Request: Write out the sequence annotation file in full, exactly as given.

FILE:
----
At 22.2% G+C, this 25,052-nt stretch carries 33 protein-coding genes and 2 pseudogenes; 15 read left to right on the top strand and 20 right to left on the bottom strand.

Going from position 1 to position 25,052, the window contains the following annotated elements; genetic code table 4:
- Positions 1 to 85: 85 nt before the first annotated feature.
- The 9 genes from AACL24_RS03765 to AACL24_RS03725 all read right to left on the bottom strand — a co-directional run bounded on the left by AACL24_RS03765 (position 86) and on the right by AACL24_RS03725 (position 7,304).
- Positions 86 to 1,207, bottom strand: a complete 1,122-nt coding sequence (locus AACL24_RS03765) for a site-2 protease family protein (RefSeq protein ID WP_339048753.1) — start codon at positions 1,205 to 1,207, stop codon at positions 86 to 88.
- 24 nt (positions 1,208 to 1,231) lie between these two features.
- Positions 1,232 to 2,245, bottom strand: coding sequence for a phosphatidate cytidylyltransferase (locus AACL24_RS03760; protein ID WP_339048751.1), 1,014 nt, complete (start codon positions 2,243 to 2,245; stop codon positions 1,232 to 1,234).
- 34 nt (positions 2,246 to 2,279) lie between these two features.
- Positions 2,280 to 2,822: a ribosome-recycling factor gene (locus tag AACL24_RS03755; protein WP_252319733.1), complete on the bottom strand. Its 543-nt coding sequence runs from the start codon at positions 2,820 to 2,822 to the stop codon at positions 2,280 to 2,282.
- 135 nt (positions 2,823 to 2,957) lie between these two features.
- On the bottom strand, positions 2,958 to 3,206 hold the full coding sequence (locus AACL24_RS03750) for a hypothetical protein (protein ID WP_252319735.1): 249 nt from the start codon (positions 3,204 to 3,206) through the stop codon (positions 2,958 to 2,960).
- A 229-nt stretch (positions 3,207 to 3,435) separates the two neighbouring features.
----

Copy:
At 22.2% G+C, this 25,052-nt stretch carries 33 protein-coding genes and 2 pseudogenes; 15 read left to right on the top strand and 20 right to left on the bottom strand.

Going from position 1 to position 25,052, the window contains the following annotated elements; genetic code table 4:
- Positions 1 to 85: 85 nt before the first annotated feature.
- The 9 genes from AACL24_RS03765 to AACL24_RS03725 all read right to left on the bottom strand — a co-directional run bounded on the left by AACL24_RS03765 (position 86) and on the right by AACL24_RS03725 (position 7,304).
- Positions 86 to 1,207, bottom strand: a complete 1,122-nt coding sequence (locus AACL24_RS03765) for a site-2 protease family protein (RefSeq protein ID WP_339048753.1) — start codon at positions 1,205 to 1,207, stop codon at positions 86 to 88.
- 24 nt (positions 1,208 to 1,231) lie between these two features.
- Positions 1,232 to 2,245, bottom strand: coding sequence for a phosphatidate cytidylyltransferase (locus AACL24_RS03760; protein ID WP_339048751.1), 1,014 nt, complete (start codon positions 2,243 to 2,245; stop codon positions 1,232 to 1,234).
- 34 nt (positions 2,246 to 2,279) lie between these two features.
- Positions 2,280 to 2,822: a ribosome-recycling factor gene (locus tag AACL24_RS03755; protein WP_252319733.1), complete on the bottom strand. Its 543-nt coding sequence runs from the start codon at positions 2,820 to 2,822 to the stop codon at positions 2,280 to 2,282.
- 135 nt (positions 2,823 to 2,957) lie between these two features.
- On the bottom strand, positions 2,958 to 3,206 hold the full coding sequence (locus AACL24_RS03750) for a hypothetical protein (protein ID WP_252319735.1): 249 nt from the start codon (positions 3,204 to 3,206) through the stop codon (positions 2,958 to 2,960).
- A 229-nt stretch (positions 3,207 to 3,435) separates the two neighbouring features.